Getting zoning approval for a new development in Fishtown was harder than developer Frank Mazzio thought it would be. Even though the building would fill a vacant lot.
However, a lively debate at the Fishtown Neighbors Association’s Zoning Committee meeting centered around neighbors’ concerns as to whether this development’s height, parking needs and presence on Blair Street would be out of character with the neighborhood.
“I thought we would get more support, considering it’s a vacant lot,” Mazzio told Star, after a roughly 50-50 vote at the meeting on Tuesday, Jan. 15, on whether to grant variances for a new mixed-used development at 1850-62 Frankford Ave.
Mazzio’s proposed 14-unit, four-story development includes seven single-family units facing Frankford Avenue and seven more facing Blair Street, with ground-floor commercial space on Frankford Avenue and ground-floor garages on Blair Street.
Mazzio brought this proposal before the FNA to request OKs for variances including converting eight parcels into 14 parcels; allowing the development to go six feet over neighborhood height limits, up to 44 feet; and rezoning the parcels to allow commercial use. The location is currently only zoned residential.
“It’s really great to have the commercial on Frankford, but Blair does have a lot of smaller houses,” said Rick Miller, an FNA volunteer who chaired the meeting. FNA Zoning Committee Chairman Matt Karp was also in attendance.
Several neighbors at the meeting noted that Frankford Avenue has many three-story buildings, while most buildings on Blair Street are only two stories. Others suggested that a four-story development might block the views of people residing in three-story buildings across the street.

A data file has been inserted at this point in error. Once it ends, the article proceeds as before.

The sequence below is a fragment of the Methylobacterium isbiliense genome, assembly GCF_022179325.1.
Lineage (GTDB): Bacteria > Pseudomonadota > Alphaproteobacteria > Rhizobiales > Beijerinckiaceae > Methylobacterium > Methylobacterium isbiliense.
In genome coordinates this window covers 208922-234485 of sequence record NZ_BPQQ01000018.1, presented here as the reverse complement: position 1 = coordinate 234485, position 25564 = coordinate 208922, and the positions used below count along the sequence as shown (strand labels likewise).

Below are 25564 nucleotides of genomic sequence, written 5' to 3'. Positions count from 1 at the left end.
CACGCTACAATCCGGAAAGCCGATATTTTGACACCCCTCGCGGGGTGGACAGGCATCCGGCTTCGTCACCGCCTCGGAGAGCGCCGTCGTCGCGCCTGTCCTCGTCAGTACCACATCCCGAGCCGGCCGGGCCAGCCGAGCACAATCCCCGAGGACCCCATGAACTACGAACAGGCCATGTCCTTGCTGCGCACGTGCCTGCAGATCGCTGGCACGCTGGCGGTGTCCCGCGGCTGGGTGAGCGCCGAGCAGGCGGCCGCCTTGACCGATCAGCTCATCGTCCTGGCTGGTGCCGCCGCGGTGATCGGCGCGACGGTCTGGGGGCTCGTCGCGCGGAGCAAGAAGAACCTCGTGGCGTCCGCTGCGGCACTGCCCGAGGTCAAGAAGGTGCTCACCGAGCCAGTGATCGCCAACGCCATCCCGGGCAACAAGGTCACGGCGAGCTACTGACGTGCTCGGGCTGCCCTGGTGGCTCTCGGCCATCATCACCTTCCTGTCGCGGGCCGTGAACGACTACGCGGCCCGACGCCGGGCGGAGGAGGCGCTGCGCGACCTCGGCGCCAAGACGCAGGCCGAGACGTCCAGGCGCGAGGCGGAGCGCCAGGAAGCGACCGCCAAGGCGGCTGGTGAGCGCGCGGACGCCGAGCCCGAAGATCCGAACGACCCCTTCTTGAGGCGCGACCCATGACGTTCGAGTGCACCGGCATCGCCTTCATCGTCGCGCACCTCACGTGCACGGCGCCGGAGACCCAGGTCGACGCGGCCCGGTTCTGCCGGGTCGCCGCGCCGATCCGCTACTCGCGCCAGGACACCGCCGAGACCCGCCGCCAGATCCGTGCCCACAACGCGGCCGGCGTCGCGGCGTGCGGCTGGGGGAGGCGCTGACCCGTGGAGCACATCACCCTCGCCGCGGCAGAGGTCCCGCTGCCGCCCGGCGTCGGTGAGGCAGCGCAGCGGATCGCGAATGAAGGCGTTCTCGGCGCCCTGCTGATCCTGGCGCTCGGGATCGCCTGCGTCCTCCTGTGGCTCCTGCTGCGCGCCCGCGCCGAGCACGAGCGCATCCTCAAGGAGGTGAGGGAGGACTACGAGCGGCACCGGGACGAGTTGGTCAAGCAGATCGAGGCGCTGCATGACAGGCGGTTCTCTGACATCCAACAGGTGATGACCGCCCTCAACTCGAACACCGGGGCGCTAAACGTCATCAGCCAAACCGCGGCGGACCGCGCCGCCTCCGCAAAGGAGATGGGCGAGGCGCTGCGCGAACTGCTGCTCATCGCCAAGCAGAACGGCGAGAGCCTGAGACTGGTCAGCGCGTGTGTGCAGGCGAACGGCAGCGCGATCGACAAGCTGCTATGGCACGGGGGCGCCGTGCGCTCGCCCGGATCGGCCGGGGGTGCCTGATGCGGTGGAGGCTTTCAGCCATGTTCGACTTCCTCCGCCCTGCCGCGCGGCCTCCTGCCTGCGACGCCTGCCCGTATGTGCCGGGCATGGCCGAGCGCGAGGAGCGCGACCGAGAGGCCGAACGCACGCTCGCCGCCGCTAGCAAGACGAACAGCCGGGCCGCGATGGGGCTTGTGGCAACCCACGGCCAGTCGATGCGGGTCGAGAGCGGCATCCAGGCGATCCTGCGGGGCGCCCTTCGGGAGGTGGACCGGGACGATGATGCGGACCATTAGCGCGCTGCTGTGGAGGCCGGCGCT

The total vote of all residents at the FNA Zoning Committee meeting was 18 to 17 in favor of granting variances for this development. But the local vote, from residents living within 500 feet of the project, was firmly opposed, with eight voting against and only two voting in favor. By contrast, the community vote, from residents living outside a 500-foot radius from the project, was 16 to nine in favor of granting the variances.
What’s unique about this proposal, designed for Mazzio by Rustin Ohler of Harman Deutsch, is that it combines housing on Frankford Avenue with housing on Blair Street. Backyard-space would separate housing on the two blocks.
“The Frankford [Avenue] parcels are consistent with the built environment on Frankford Avenue in general,” said NKCDC commercial corridor manager Henry Pyatt, who was at the meeting. “It’s also consistent with the 2004 Frankford Avenue plan, which was orchestrated by the NKCDC, with community input.”
That plan found that locals wanted more housing developments along Frankford Avenue with housing above and ground-floor commercial space.
But Pyatt declined to comment on the Blair Street side of the project.
Other locals were opposed to the project on purely aesthetic grounds.
“Our culture is really going down, as far as being artistic, with all these box buildings,” said Fishtown resident Sabina Kulig, who voted against supporting the variances.
She referred to the development as “boxes” with a “Soviet Bolshevik housing” design.
“Who is going to come to Philadelphia to look at boxes?” Kulig asked.
Whether the variances will be granted is to be determined by the Philadelphia Zoning Board of Adjustments at the hearing for this development, which has yet to be scheduled, according to Ohler.
However, when votes are split 50-50, as this vote nearly was, the ZBA may choose to weigh the local vote more heavily, Miller said. The FNA Zoning Committee will send the ZBA a letter with the vote results and a summary of the issues that were brought up at the meeting.
Ohler said there are no plans to redesign the building yet to address the criticisms brought up at the meeting.
Mazzio said he believes the development will still happen.
“I think we will get it off the ground,” Mazzio predicted. “I know the neighborhood is strong. … It’s booming. The economy has changed.”
Reporter Sam Newhouse can be reached at 215-354-3124 or at email@example.com.